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British Industrial History

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Jabez Church

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Jabez Church (1824-1875)

1875 Obituary [1]

The profession has lost an able and esteemed member, and those who know him, a sincere and valuable friend, by the death of Mr. Jabez Church, of Hamlet House, Moulsham. The deceased gentleman was well known among engineers, and employed considerable practice, especially with regard to gas, hydraulic, and sanitary engineering. He held the post of consulting engineer to several gas and other companies, and had always a large share of parliamentary business.

Mr. Church was a native of Essex, and had resided for twenty eight years at Chelmsford previous to his death. He took great interest in the prosperity of that town, and promoted it in numerous ways.

He joined the Institution of Civil Engineers in 1854, was elected president of the Society of Engineers in 1872, and occupied that position for two consecutive years, a term of office never previously nor subsequently fulfilled by any president.

Mr. Church died at the comparatively early ago of fifty-one, a circumstance which some of his friends attribute to the constant and unremitting attention he gave to his professional duties. There are many who will miss his pleasant face and genial smile, and sincerely regret he was not longer spared both to the profession and his friends.

1875 Obituary [2]

MR. JABEZ CHURCH, son of a well-known engineer of the same name, was born in London on the 2nd of April, 1824.

As a youth he was of a studious disposition, greatly affecting mechanical and geological subjects, On arriving at manhood, these proclivities, being pronounced, determined him to follow the profession of a Civil Engineer.

After the usual preliminaries, he obtained the appointment of Engineer to the Chelmsford Gas Co, and the connection thus begun continued throughout his whole career. The company's affairs were at the time in an indifferent condition, but from the moment Mr. Church took them in hand they began to flourish, and the concern is now a most successful undertaking. Mr. Church thoroughly understood and liked his branch of the profession, and soon made himself a reputation as a safe and trustworthy man to consult in all matters relating to it.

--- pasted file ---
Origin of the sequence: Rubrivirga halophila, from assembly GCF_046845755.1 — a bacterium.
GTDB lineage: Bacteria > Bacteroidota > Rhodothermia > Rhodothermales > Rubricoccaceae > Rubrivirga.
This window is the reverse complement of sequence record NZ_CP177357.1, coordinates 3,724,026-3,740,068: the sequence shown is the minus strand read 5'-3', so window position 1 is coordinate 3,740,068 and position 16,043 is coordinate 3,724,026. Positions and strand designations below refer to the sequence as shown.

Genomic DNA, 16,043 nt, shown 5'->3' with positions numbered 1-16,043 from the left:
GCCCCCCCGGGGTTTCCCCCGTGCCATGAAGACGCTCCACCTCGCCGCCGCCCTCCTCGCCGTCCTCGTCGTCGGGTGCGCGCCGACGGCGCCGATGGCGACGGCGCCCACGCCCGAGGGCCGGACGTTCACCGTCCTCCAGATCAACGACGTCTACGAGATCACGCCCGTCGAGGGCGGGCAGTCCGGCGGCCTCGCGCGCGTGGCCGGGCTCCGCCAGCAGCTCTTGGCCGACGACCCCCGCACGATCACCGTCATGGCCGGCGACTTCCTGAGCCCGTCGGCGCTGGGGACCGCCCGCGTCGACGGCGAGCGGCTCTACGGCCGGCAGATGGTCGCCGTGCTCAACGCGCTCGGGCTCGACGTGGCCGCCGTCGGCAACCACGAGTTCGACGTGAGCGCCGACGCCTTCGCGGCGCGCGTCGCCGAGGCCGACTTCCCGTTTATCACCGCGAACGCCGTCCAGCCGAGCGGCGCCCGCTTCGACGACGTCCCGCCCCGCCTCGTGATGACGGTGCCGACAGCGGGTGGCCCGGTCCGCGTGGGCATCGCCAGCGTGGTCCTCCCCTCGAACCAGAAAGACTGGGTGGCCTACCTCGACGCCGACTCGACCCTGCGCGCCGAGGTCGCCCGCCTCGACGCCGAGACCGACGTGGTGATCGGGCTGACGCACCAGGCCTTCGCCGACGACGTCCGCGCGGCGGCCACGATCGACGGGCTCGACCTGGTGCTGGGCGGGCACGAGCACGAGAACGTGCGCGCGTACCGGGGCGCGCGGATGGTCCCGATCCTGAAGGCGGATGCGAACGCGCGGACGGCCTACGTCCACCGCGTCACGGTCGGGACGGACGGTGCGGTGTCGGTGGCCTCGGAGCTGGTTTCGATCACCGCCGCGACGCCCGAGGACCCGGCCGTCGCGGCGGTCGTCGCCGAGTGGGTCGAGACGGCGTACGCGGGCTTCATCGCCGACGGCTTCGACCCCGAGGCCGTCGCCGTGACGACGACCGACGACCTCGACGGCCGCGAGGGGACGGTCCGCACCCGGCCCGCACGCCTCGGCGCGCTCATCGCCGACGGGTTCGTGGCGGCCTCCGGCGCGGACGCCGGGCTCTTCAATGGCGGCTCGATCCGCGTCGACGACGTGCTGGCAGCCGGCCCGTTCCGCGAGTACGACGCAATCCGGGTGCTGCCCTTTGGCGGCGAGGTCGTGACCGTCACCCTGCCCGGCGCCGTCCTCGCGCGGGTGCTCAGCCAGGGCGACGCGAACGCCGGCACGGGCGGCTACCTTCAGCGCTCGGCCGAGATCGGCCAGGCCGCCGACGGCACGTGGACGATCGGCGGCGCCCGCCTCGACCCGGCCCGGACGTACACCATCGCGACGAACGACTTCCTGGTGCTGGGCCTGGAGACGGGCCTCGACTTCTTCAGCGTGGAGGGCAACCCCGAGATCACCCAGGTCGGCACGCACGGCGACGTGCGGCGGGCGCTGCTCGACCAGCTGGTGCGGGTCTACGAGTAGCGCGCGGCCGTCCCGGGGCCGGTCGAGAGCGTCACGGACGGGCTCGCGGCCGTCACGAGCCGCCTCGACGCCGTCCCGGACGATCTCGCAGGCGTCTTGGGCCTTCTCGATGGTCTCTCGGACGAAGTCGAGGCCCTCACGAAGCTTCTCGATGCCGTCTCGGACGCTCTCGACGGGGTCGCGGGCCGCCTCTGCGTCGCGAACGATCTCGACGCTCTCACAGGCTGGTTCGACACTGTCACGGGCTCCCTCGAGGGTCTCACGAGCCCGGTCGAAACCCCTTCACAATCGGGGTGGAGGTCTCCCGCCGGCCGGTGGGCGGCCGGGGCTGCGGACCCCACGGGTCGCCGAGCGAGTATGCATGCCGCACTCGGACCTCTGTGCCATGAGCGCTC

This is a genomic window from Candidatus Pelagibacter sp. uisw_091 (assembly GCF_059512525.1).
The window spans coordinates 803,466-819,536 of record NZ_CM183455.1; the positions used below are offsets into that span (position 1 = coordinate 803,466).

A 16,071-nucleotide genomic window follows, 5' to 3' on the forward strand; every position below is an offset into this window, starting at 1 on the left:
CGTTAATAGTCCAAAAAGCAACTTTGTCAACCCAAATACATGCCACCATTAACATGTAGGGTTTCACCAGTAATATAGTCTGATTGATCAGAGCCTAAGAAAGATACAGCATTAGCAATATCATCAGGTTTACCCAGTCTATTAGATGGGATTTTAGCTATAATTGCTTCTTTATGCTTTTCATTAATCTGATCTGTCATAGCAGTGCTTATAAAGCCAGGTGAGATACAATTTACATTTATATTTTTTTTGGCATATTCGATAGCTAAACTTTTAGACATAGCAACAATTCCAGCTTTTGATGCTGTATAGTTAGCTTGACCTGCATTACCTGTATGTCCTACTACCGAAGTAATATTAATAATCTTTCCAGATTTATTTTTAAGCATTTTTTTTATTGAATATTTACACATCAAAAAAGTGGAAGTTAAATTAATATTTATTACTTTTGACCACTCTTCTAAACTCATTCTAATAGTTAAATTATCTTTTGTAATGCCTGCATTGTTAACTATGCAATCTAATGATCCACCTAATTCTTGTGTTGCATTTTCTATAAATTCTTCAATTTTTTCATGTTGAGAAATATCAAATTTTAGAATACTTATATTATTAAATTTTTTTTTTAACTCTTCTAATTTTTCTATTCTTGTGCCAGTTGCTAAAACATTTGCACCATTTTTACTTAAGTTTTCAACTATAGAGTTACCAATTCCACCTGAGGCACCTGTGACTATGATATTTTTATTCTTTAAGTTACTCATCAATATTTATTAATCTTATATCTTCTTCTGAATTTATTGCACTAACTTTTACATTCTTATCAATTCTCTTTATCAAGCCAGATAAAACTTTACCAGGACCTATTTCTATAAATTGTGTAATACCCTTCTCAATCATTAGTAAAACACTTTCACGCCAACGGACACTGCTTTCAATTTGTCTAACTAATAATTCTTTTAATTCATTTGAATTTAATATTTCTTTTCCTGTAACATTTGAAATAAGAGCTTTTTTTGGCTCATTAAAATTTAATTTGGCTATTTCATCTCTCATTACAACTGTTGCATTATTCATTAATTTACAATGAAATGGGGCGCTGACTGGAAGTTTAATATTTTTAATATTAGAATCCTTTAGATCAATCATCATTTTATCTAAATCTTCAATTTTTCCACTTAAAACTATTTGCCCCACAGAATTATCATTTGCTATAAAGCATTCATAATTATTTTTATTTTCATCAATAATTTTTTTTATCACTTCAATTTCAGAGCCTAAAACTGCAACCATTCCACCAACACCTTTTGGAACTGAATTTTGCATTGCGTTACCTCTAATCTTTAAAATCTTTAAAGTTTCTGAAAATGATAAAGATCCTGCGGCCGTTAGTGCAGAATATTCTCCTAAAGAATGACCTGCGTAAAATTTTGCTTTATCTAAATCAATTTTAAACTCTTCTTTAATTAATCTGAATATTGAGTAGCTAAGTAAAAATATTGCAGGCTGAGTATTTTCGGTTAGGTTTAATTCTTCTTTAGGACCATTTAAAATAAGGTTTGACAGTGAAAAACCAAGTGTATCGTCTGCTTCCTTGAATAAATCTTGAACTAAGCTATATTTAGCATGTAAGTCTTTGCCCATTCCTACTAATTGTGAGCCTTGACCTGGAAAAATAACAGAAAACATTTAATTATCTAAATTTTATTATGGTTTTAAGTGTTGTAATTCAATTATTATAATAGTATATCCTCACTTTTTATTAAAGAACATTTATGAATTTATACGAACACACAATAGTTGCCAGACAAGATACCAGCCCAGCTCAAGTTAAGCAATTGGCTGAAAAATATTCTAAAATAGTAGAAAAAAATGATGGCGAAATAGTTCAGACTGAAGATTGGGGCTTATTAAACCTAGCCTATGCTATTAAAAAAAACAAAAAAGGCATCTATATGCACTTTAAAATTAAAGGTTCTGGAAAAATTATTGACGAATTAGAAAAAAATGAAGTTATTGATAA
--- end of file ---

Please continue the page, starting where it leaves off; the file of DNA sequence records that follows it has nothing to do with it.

He was largely interested in gas engineering generally, having constructed or been appointed Consulting Engineer to nearly all the gas companies in his own county, as well as to many others in various parts of the kingdom. Among them, the Dublin Gas Co owes much to his skill and enterprise.

He did not, however, confine his attention to gas alone, but designed and carried out the water and drainage works of many towns and villages. He was also frequently engaged in giving evidence before parliamentary committees, and as he was conversant with the tactics of the committee-room, his services as a parliamentary engineer were much in request. Even under the most severe cross-examination Mr. Church was always imperturbably good-tempered, and this, combined with his known attainments, and a certain air of authority derived from a commanding presence, gave great weight to his evidence.

In 1871 Mr. Church was made President of the British Association of Gas Managers, in whose welfare he took great interest. He was elected an Associate of the Institution of Civil Engineers on the 7th of February, 1854, and was transferred to the class of Member on the 1st of March, 1870. He was also a Fellow of the Geological and other scientific societies. For nearly a year he had been in failing health, and during the last six months of his life had been entirely laid up.

His death took place on the 20th of May, 1875.

Amid the distractions of an active professional life, and while his services were in request all over England, in Wales, in many parts of Scotland, and in Ireland, Mr. Church yet found time to take his share of the public work of Chelmsford.

He was a member of the Local Board of Health, likewise a valuable coadjutor to the vicar of Moulsham as his warden ; and the poor have great reason to remember his benefactions. In this town he had built up a reputation as a Christian, a citizen, and a philanthropist. He was a man who could not fail to attract friends, his open countenance, and the cheerful, happy temperament which he preserved to the last, drew them to him, and, once gained, retained them. A fine specimen of an Englishman, in appearance and character, he fought the battle of life with honour, ability, courage, and energy, and as a reward attained conspicuous success.

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